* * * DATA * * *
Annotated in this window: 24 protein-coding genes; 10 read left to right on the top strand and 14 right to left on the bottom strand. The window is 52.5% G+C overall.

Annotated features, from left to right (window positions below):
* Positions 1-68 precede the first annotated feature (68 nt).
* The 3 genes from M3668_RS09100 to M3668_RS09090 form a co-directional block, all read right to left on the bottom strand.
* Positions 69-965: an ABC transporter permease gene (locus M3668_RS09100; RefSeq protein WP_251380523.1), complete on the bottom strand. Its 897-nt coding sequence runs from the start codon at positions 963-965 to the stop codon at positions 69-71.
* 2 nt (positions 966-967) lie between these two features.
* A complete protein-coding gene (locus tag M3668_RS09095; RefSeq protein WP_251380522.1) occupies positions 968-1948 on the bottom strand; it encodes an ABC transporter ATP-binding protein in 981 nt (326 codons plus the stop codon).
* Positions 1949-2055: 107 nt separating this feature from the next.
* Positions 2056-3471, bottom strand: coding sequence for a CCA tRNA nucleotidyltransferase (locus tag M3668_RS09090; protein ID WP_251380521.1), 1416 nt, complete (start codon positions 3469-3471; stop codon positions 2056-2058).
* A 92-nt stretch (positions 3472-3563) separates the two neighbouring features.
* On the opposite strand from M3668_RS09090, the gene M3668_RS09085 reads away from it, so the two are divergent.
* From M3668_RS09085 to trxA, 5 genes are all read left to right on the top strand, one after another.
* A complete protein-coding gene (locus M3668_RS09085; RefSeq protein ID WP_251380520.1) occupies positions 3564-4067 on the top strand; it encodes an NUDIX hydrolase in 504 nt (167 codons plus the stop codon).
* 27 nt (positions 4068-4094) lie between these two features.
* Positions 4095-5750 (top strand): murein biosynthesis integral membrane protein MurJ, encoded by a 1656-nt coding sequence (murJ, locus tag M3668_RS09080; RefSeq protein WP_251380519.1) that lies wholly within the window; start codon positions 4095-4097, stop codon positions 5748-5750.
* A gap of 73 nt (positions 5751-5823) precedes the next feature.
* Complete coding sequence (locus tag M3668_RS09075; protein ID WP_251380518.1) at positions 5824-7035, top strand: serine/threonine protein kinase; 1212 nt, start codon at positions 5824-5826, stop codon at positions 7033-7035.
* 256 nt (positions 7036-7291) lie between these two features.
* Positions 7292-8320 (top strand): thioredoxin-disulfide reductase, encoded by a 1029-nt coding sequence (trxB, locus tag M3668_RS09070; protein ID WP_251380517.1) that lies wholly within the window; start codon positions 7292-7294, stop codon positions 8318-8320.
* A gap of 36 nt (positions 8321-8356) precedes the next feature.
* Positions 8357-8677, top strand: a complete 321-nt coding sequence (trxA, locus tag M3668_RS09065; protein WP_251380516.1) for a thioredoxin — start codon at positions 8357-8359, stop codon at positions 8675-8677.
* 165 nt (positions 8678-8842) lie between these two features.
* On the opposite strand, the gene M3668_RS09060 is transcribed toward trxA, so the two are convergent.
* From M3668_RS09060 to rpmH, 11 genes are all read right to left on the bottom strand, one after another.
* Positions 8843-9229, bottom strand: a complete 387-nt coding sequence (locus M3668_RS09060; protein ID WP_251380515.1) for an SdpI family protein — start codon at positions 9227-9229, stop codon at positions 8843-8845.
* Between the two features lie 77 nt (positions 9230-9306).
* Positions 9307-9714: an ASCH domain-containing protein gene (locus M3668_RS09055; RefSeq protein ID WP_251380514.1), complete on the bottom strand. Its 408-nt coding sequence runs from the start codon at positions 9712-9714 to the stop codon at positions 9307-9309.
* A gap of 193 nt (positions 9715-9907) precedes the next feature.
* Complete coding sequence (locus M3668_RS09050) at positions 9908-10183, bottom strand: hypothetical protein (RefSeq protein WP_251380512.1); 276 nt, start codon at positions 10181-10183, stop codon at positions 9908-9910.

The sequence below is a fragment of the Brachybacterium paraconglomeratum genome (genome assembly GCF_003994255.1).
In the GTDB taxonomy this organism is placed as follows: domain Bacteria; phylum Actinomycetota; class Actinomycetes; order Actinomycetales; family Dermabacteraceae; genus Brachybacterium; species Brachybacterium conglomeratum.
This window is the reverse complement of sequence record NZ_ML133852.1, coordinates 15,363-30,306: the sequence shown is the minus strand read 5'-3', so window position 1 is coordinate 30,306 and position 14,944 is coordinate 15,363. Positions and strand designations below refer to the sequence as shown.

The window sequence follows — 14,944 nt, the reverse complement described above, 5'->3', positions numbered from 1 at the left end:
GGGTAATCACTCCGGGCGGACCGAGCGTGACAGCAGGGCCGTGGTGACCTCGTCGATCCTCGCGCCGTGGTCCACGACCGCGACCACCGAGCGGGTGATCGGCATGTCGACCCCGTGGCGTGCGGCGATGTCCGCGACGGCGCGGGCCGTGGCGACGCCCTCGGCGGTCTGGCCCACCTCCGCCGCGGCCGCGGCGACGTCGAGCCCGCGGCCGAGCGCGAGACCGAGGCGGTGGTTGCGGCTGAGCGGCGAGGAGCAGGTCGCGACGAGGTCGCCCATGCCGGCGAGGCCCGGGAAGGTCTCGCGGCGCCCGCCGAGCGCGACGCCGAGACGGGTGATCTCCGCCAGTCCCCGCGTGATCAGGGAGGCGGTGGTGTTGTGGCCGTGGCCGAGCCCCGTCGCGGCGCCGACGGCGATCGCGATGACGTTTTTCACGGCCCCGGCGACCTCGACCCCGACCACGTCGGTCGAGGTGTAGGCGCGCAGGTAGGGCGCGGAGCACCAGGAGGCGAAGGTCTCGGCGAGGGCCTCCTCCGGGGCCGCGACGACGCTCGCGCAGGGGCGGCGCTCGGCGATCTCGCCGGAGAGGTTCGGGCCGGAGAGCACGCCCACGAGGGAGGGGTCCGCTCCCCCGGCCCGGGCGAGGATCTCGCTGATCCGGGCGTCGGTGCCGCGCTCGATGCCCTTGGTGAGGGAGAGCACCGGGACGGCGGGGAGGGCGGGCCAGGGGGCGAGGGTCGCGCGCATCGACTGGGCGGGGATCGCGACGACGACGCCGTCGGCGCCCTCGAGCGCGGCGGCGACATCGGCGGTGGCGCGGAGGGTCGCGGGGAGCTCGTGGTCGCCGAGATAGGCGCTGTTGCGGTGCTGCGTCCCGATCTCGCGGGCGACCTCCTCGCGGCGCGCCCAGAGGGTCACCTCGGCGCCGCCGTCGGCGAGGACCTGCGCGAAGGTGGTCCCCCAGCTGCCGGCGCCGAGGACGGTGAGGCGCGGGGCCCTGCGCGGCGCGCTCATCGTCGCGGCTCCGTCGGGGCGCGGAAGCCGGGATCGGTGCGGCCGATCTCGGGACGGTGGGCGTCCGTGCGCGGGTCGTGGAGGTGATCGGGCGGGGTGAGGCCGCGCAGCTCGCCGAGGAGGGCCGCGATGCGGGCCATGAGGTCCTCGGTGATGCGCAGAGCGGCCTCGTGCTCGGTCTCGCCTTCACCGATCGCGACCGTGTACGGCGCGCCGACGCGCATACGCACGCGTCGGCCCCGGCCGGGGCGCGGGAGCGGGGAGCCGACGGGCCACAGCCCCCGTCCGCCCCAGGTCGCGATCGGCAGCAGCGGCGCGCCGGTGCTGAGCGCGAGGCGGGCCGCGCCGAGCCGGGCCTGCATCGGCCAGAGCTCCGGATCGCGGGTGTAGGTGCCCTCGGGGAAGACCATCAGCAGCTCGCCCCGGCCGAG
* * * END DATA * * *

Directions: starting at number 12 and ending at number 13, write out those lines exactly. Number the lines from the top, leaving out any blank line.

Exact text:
* From M3668_RS09085 to trxA, 5 genes are all read left to right on the top strand, one after another.
* A complete protein-coding gene (locus M3668_RS09085; RefSeq protein ID WP_251380520.1) occupies positions 3564-4067 on the top strand; it encodes an NUDIX hydrolase in 504 nt (167 codons plus the stop codon).